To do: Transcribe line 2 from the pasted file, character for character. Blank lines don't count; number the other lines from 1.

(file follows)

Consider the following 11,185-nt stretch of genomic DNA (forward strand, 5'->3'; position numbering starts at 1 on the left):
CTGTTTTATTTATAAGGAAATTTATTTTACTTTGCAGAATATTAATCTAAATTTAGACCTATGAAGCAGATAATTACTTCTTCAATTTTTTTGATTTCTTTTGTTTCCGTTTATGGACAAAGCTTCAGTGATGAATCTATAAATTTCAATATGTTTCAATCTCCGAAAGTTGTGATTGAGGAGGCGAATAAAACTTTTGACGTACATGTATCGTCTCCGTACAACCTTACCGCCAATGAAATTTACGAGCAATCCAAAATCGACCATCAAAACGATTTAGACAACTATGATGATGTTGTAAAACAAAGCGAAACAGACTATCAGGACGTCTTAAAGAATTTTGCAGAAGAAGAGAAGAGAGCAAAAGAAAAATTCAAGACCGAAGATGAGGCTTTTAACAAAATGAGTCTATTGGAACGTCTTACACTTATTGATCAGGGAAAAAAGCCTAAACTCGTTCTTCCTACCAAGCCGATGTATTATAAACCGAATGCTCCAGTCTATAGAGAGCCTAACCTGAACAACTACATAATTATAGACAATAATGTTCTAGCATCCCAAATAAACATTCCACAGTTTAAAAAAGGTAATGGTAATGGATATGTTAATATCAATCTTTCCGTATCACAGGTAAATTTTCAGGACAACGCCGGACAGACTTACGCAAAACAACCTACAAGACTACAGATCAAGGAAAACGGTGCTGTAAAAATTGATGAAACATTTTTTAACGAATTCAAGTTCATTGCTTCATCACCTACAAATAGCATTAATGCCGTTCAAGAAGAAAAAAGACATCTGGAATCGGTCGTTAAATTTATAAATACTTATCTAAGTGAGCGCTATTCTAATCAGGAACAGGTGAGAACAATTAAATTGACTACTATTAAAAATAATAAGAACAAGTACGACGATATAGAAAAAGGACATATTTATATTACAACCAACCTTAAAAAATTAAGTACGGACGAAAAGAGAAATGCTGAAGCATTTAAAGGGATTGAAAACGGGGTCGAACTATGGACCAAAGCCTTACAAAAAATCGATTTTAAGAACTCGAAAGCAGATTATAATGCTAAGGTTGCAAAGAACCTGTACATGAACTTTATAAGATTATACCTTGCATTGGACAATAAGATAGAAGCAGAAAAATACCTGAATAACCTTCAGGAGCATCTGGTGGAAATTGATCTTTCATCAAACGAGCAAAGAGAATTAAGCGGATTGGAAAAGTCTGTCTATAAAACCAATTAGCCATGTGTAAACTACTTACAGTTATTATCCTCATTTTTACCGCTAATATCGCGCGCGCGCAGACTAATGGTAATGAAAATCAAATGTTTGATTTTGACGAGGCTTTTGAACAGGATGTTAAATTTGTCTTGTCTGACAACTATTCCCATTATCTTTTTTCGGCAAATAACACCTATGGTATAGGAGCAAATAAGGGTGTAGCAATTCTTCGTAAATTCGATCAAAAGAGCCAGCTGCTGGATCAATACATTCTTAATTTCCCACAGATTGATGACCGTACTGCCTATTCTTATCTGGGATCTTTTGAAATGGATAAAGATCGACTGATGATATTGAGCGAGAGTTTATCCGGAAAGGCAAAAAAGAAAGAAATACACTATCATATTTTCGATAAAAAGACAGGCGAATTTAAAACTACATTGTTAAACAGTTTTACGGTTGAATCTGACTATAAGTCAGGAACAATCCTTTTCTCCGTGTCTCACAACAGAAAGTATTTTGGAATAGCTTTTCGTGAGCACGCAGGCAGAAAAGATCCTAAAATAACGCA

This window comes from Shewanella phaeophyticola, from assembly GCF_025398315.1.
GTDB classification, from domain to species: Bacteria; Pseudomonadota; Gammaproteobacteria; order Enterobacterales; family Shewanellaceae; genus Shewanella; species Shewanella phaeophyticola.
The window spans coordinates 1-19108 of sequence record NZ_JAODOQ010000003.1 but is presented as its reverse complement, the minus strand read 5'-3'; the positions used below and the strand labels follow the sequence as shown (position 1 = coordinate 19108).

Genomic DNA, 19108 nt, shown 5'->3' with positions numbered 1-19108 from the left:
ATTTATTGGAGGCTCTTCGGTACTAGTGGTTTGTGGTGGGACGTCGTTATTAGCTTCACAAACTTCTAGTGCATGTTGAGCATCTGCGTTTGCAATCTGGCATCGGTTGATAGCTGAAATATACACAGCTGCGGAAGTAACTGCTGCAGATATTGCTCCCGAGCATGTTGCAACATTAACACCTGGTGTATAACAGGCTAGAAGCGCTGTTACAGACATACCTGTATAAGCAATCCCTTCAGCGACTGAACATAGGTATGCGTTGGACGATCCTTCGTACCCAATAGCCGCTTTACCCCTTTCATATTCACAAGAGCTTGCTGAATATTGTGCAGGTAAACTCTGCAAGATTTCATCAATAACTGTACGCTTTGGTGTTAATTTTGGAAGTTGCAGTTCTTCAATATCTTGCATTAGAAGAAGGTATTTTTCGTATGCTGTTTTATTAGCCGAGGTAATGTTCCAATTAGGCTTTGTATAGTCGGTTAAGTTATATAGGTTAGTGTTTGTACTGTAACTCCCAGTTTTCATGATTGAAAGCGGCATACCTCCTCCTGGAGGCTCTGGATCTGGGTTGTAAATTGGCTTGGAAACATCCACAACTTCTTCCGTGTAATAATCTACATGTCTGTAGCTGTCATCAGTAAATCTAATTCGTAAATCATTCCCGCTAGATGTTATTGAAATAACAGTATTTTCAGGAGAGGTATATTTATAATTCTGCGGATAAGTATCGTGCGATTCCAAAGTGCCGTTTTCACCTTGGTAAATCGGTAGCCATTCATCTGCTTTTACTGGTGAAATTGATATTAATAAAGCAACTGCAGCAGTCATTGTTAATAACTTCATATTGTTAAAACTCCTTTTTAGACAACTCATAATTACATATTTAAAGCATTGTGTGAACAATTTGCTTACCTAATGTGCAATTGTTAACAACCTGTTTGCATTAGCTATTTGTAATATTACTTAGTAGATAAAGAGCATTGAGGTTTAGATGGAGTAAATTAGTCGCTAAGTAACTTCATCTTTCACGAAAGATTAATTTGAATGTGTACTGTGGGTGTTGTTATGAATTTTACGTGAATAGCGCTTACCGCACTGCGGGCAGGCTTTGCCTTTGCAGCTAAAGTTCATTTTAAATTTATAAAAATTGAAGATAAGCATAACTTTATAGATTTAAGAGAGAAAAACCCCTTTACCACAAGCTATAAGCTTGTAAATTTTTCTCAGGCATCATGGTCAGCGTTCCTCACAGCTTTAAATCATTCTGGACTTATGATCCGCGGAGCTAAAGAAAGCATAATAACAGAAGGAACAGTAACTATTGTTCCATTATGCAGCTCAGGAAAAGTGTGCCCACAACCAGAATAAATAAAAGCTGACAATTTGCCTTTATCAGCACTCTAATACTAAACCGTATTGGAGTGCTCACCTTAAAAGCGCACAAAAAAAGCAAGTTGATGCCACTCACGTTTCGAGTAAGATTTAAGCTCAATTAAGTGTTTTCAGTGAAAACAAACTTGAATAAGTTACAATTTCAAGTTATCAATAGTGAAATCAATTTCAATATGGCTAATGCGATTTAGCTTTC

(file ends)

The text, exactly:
CTGTTTTATTTATAAGGAAATTTATTTTACTTTGCAGAATATTAATCTAAATTTAGACCTATGAAGCAGATAATTACTTCTTCAATTTTTTTGATTTCTTTTGTTTCCGTTTATGGACAAAGCTTCAGTGATGAATCTATAAATTTCAATATGTTTCAATCTCCGAAAGTTGTGATTGAGGAGGCGAATAAAACTTTTGACGTACATGTATCGTCTCCGTACAACCTTACCGCCAATGAAATTTACGAGCAATCCAAAATCGACCATCAAAACGATTTAGACAACTATGATGATGTTGTAAAACAAAGCGAAACAGACTATCAGGACGTCTTAAAGAATTTTGCAGAAGAAGAGAAGAGAGCAAAAGAAAAATTCAAGACCGAAGATGAGGCTTTTAACAAAATGAGTCTATTGGAACGTCTTACACTTATTGATCAGGGAAAAAAGCCTAAACTCGTTCTTCCTACCAAGCCGATGTATTATAAACCGAATGCTCCAGTCTATAGAGAGCCTAACCTGAACAACTACATAATTATAGACAATAATGTTCTAGCATCCCAAATAAACATTCCACAGTTTAAAAAAGGTAATGGTAATGGATATGTTAATATCAATCTTTCCGTATCACAGGTAAATTTTCAGGACAACGCCGGACAGACTTACGCAAAACAACCTACAAGACTACAGATCAAGGAAAACGGTGCTGTAAAAATTGATGAAACATTTTTTAACGAATTCAAGTTCATTGCTTCATCACCTACAAATAGCATTAATGCCGTTCAAGAAGAAAAAAGACATCTGGAATCGGTCGTTAAATTTATAAATACTTATCTAAGTGAGCGCTATTCTAATCAGGAACAGGTGAGAACAATTAAATTGACTACTATTAAAAATAATAAGAACAAGTACGACGATATAGAAAAAGGACATATTTATATTACAACCAACCTTAAAAAATTAAGTACGGACGAAAAGAGAAATGCTGAAGCATTTAAAGGGATTGAAAACGGGGTCGAACTATGGACCAAAGCCTTACAAAAAATCGATTTTAAGAACTCGAAAGCAGATTATAATGCTAAGGTTGCAAAGAACCTGTACATGAACTTTATAAGATTATACCTTGCATTGGACAATAAGATAGAAGCAGAAAAATACCTGAATAACCTTCAGGAGCATCTGGTGGAAATTGATCTTTCATCAAACGAGCAAAGAGAATTAAGCGGATTGGAAAAGTCTGTCTATAAAACCAATTAGCCATGTGTAAACTACTTACAGTTATTATCCTCATTTTTACCGCTAATATCGCGCGCGCGCAGACTAATGGTAATGAAAATCAAATGTTTGATTTTGACGAGGCTTTTGAACAGGATGTTAAATTTGTCTTGTCTGACAACTATTCCCATTATCTTTTTTCGGCAAATAACACCTATGGTATAGGAGCAAATAAGGGTGTAGCAATTCTTCGTAAATTCGATCAAAAGAGCCAGCTGCTGGATCAATACATTCTTAATTTCCCACAGATTGATGACCGTACTGCCTATTCTTATCTGGGATCTTTTGAAATGGATAAAGATCGACTGATGATATTGAGCGAGAGTTTATCCGGAAAGGCAAAAAAGAAAGAAATACACTATCATATTTTCGATAAAAAGACAGGCGAATTTAAAACTACATTGTTAAACAGTTTTACGGTTGAATCTGACTATAAGTCAGGAACAATCCTTTTCTCCGTGTCTCACAACAGAAAGTATTTTGGAATAGCTTTTCGTGAGCACGCAGGCAGAAAAGATCCTAAAATAACGCA